Of all the components that a modern computer has, perhaps none is as interesting as the processor. Also called CPU -by the acronym in English Central Processing Unit or Central Processing Unit- It is in charge of handling all the calls of the programs that are executed, in addition to handling issues such as memory performance and distributing tasks through all the components.
It is undoubtedly one of the components that have the greatest impact on the performance of a computer, and its development over the decades has been quite accelerated. It had rudimentary beginnings, with tubes that were in charge of handling operations on analog computers, and today they handle the most advanced applications on today's servers.
Trends for 2020 in processors
2019 was a fairly busy year in the processor market. As part of the fight between Intel and AMD we have seen a change of market leader. For the first time in over 12 years, AMD not only caught up with Intel on performance, it surpassed it on some metrics And now you have some of the most powerful processors on the market. In reviews of your 3970X processor, AMD proved to be above almost all tests in desktop environments.
The third generation of AMD Ryzen is founded on TSMC's 7nm technology. Intel, meanwhile, still has its Coffee Lake line running at 14nm. In addition to the difference in size, AMD's processors have a thermal and power consumption advantage that make them superior to Intel's.
During 2020, it is expected that Intel will be able to make the leap towards 10nm, which technically should bring them to a level similar to that of AMD. Despite this, AMD is already planning the fourth generation of Ryzen, which in addition to introducing improvements in energy consumption and performance, will also be based on the 7nm + platform.
Speaking of transistor density, Intel's 10nm technology is comparable to AMD's 7nm despite the difference in size. In the same way, a smaller platform means more efficiency in energy consumption. Finally, it is also expected that with the jump to 10nm, Intel will increase its cache and improve performance in intensive tasks such as rendering and video creation.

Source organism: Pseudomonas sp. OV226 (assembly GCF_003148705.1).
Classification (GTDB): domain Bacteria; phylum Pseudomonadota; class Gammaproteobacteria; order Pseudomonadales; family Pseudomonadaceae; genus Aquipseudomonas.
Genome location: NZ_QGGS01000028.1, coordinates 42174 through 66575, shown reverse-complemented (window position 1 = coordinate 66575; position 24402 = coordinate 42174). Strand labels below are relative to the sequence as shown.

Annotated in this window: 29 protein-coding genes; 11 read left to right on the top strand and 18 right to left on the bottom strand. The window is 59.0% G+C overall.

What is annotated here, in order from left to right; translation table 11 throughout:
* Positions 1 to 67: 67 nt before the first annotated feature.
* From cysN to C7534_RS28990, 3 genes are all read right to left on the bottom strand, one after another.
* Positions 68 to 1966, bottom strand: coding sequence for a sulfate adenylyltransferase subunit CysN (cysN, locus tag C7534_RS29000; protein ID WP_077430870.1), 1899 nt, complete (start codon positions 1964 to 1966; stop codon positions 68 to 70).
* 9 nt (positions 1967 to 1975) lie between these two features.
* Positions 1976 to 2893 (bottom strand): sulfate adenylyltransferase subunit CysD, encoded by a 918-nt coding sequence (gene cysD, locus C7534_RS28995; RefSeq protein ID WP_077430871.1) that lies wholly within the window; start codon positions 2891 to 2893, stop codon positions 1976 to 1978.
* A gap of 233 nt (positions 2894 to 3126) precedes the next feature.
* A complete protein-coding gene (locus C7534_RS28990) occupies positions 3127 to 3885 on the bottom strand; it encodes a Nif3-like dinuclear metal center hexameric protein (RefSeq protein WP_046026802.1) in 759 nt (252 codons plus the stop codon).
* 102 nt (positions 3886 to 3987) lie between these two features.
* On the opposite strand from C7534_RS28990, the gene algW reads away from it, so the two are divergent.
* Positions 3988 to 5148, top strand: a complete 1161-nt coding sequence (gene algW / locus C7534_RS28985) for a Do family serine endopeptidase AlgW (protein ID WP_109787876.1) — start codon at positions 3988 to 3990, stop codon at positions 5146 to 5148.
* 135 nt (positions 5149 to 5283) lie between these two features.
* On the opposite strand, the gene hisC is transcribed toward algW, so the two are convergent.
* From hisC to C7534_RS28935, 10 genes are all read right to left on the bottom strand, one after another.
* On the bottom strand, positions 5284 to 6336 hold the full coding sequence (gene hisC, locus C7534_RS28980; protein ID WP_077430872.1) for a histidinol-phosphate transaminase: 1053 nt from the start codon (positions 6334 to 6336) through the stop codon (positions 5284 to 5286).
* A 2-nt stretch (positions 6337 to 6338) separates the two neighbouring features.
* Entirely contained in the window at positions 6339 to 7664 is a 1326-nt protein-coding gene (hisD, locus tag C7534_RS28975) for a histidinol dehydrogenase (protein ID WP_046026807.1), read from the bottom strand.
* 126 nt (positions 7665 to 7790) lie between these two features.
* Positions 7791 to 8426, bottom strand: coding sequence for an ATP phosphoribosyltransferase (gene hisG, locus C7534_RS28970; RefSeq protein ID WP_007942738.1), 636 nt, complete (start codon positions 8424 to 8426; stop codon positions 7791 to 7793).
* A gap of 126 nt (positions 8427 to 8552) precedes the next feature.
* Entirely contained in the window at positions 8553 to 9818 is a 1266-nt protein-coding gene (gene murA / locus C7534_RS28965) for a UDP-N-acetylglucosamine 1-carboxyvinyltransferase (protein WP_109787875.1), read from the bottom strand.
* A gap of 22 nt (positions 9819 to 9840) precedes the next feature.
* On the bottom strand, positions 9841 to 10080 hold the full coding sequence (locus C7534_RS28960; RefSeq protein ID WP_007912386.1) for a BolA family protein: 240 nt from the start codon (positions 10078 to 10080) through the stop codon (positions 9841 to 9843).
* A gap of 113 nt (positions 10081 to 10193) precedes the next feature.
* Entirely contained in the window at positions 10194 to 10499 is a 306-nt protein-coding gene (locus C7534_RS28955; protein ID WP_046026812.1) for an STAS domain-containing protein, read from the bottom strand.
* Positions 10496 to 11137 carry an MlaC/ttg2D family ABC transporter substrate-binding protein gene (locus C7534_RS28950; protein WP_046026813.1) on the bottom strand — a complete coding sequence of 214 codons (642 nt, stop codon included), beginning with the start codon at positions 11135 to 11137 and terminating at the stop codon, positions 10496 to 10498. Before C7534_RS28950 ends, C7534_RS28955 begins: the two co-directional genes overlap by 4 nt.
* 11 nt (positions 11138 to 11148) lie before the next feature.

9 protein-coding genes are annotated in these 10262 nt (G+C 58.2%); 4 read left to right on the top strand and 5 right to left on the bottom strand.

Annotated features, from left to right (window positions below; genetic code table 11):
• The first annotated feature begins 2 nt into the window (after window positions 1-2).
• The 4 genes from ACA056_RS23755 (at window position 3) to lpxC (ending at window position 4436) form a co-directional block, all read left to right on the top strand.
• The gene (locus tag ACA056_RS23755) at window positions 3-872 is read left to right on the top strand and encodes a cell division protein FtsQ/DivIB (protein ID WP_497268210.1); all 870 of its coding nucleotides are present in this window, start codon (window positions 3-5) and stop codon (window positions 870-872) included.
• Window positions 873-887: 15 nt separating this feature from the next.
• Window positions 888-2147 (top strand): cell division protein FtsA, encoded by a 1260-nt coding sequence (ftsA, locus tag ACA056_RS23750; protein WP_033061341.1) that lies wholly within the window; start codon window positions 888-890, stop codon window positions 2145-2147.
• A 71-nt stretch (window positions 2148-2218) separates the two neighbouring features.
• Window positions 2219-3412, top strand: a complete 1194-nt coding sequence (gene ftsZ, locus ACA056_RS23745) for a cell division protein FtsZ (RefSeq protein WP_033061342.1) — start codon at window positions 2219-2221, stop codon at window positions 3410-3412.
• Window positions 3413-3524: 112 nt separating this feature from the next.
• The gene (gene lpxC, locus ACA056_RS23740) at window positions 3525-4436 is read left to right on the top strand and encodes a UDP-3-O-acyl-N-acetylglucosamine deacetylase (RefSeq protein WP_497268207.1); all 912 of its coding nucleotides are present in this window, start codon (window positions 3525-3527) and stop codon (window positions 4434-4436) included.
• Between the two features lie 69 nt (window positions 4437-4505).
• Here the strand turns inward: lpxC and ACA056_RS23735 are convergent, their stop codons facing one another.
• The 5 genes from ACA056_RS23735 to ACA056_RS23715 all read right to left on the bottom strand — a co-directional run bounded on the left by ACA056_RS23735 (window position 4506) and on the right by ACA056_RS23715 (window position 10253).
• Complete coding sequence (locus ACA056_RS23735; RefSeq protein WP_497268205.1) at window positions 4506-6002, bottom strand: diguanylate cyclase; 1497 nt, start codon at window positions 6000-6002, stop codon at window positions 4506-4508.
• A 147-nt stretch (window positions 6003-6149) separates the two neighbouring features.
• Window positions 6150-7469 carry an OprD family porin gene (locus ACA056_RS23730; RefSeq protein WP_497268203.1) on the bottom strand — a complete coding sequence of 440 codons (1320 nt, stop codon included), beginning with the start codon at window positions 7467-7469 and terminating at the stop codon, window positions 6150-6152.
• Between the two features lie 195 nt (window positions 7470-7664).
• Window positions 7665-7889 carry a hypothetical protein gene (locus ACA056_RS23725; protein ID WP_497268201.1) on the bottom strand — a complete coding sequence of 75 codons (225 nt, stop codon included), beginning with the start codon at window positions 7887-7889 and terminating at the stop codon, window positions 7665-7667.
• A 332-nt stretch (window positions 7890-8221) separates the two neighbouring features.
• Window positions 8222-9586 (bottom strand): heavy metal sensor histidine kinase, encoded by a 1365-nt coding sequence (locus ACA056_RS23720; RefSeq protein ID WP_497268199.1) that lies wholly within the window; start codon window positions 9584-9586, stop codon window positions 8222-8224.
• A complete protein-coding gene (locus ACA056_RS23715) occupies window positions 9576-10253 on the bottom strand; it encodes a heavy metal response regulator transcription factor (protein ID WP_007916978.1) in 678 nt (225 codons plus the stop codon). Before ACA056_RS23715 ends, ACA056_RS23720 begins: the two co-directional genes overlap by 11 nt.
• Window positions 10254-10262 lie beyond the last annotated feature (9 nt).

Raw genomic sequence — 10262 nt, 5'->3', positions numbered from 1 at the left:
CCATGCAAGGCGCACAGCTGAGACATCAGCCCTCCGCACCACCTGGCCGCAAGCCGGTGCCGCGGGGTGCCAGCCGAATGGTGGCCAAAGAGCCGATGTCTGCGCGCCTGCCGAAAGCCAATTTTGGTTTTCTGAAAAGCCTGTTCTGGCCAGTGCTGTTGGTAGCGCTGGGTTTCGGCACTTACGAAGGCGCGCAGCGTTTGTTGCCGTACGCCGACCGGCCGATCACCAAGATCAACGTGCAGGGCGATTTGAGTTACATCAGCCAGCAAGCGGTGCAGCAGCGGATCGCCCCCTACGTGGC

To make matters worse, AMD also plans to launch its most powerful processor: the Ryzen Threadripper 3990X. Not only does it have 64 cores and 124 threads running simultaneously, but it has PCI Express 4.0 and support up to 4TB of RAM. With this launch, AMD aims to gain market share in the server and data center market.
If AMD continues at the pace it has followed in 2019, it should enjoy the same advantage it has gained, and even get to double your market share of processors.
On the other hand, the mobile processor market seems to be having one of its busiest years. The introduction of the new 5G networks in countries like China and the United States means big changes for Qualcomm and MediaTek.
Qualcomm has already announced its new Snapdragon 865, which will feature a 5G modem and another 4G modem. There are concerns that this implementation may result in accelerated battery consumption. Already exist synthetic tests showing performance improvement.
MediaTek also announced the Dimensional 1000, which kicks off the line of 5G dedicated SoCs. In preliminary results, the Dimensional 1000 would be above the Snapdragon 855+ and the Kirin 990. It remains to be seen how it will be compared to the 865, although in terms of specifications the variation is not too much. During CES 2020, MediaTek also announced Dimensional 800, its new mid-range 5G chip that also represents one of its strongest bets.
With this entry, MediaTek seeks to go through the high-end market that has always been dominated by Qualcomm. Because of this, the Dimensional name is intended to replace Helium and usher in the 5G era within the company. On the other hand, we cannot forget Samsung with Exynos, Huawei with Kirin and Apple with its A12. Everyone will also enter the market offering 5G solutions.
With so many developments, the fight for the processors is closer than ever. We expect MediaTek to greatly reduce Qualcomm's advantage, while we anticipate Intel's response to the momentum AMD has gained.
Small history of the CPU
The history of the CPU begins in 1926, when Physicist Julius Edgar Lillienfield proposed the concept of a transistor based on magnetic fields and properties of copper. However, due to the lag in the industry at the time, it was not possible to build such an apparatus.